Public Release: 

Gun owners more likely to distrust the federal government

Ohio State University

COLUMBUS, Ohio - A new nationwide study confirms the popular notion that people who own guns are more likely than others to have little confidence in the federal government.

Using a nationwide sample, sociologists Robert Jiobu and Timothy Curry at Ohio State University found that gun owners had less faith than non-owners in the government, even after they controlled for a variety of other factors that may affect gun ownership.

"Far from being a characteristic of a small minority, distrust of the federal government is widespread, a finding that has been reported before," said Jiobu, an associate professor at Ohio State. "We found that these people who don't have faith in the government are more likely to own guns."

The study was published in a recent issue of the journal Social Science Quarterly. The researchers analyzed data collected between 1988 and 1996 from the General Social Survey (GSS), which included interviews with a total of 6,576 people.

Participants were asked several questions about how much confidence they had in the people who ran the three branches of the federal government.

Nearly half of the Americans surveyed - 43.9 percent -- had hardly any confidence in one or more branches of the federal government, a finding that supports other studies.

Results showed that of those respondents who said they had a great deal of faith in all three branches of government, only 23 percent owned a firearm - compared to a 37 percent gun ownership rate among those who had hardly any faith in any branch of the federal government.

The results held firm even after the researchers controlled for a variety of other factors that may affect whether people own guns. These included things such as political ideology, gender, age, education, general fear of crime, and whether the respondents had been crime victims in the previous year. They also controlled for whether participants or someone in their household hunted, what region of the country they lived in and whether they lived in a city, in the suburbs or in a rural area.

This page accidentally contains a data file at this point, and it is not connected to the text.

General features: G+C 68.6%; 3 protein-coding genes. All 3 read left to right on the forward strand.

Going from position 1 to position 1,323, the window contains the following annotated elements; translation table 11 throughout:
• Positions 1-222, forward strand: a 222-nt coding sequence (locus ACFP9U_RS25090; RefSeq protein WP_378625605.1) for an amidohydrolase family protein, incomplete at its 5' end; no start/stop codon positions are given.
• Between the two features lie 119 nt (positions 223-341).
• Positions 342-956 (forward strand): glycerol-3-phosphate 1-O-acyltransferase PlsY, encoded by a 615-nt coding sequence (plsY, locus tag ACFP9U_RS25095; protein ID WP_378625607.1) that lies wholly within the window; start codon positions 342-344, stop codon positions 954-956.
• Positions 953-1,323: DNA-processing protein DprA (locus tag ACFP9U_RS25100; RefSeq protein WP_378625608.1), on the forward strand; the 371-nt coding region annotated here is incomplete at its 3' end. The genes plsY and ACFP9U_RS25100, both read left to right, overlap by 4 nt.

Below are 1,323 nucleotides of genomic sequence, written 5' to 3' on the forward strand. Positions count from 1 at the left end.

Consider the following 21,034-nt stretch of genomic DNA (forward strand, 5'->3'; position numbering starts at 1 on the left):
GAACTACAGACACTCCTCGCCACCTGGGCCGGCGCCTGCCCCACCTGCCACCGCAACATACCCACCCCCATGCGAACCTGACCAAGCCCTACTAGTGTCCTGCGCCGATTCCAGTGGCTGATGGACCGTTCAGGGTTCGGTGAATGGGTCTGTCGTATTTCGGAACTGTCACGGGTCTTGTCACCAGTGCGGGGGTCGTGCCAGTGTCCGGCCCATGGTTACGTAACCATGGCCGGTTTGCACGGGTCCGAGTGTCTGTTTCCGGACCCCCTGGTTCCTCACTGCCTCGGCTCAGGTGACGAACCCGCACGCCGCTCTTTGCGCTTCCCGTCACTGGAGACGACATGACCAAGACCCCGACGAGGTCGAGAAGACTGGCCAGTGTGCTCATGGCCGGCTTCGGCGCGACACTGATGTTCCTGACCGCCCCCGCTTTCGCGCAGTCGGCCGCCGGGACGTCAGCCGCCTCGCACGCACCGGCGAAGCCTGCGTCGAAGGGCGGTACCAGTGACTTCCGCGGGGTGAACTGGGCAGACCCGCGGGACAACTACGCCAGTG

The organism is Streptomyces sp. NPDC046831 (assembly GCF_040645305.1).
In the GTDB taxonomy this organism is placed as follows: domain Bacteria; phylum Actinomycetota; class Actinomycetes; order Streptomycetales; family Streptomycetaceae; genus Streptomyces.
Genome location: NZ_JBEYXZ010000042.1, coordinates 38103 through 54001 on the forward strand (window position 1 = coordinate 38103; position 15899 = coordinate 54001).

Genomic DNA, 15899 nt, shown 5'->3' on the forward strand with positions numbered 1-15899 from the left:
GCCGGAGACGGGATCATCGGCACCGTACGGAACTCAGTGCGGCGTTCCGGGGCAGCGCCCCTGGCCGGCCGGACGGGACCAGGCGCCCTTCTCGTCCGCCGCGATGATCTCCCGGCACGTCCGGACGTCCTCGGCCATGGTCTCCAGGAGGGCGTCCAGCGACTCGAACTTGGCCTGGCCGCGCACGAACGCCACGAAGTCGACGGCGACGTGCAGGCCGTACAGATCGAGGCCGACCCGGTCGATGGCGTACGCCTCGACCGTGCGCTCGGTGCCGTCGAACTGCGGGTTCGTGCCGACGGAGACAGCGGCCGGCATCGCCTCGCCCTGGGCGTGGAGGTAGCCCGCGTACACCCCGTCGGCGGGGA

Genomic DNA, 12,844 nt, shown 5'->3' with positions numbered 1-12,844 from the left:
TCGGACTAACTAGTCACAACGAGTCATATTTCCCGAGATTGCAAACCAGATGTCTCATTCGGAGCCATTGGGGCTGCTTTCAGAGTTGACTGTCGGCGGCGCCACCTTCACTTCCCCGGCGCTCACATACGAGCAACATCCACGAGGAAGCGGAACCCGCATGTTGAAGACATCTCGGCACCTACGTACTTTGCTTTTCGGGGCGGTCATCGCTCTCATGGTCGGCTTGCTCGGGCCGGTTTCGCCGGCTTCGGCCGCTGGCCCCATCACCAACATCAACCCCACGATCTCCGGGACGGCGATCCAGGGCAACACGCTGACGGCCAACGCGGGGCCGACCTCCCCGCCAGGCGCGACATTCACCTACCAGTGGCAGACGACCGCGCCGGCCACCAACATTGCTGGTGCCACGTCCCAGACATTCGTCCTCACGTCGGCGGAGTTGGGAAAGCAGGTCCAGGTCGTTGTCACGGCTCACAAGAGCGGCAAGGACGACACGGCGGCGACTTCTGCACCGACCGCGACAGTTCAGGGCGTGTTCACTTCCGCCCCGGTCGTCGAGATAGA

The results also held true no matter who was President at the time of the survey: Ronald Reagan, George Bush or Bill Clinton.

Curry, also an associate professor at Ohio State, said people who don't trust the government may be more likely to own guns because firearms offer a "symbolic empowerment" to owners.

"For some people, guns represent freedom and the ability to protect themselves," Curry said. "Guns are seen as a little bit of protection in an otherwise chaotic world."

People who don't trust the government may own guns because they are afraid that the federal government may try to take their rights away, Curry said. Or, they may not fear the government itself, but may believe the government will not be able to protect them from outside forces.

The results suggest efforts to control the sale of handguns may have some unintended consequences. "To mandate decreased gun ownership through gun control legislation may only encourage those people who have little faith in the government to stockpile weapons," Jiobu said.

Understanding that some people own guns because of their lack of trust in government can shed some light on the gun control debate, according to Curry.

"We have to understand that for many people, the gun is an icon for evil and violence, while for others that same gun is an icon for democracy and personal empowerment," he said. "Until that is understood, neither side of the debate will be able to understand how the other side can be so blind to the 'truth.'"

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Written by Jeff Grabmeier, 614-292-8457; Grabmeier.1@osu.edu

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